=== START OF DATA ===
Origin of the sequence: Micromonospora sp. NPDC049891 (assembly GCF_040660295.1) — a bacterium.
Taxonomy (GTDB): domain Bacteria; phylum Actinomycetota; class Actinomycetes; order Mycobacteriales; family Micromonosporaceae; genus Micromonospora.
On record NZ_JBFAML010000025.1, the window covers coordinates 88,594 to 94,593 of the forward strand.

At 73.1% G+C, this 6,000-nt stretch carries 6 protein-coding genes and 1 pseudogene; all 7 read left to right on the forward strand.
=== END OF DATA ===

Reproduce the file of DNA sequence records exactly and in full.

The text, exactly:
Origin of the sequence: Micromonospora sp. NPDC049891 (assembly GCF_040660295.1) — a bacterium.
Taxonomy (GTDB): domain Bacteria; phylum Actinomycetota; class Actinomycetes; order Mycobacteriales; family Micromonosporaceae; genus Micromonospora.
On record NZ_JBFAML010000025.1, the window covers coordinates 88,594 to 94,593 of the forward strand.

At 73.1% G+C, this 6,000-nt stretch carries 6 protein-coding genes and 1 pseudogene; all 7 read left to right on the forward strand.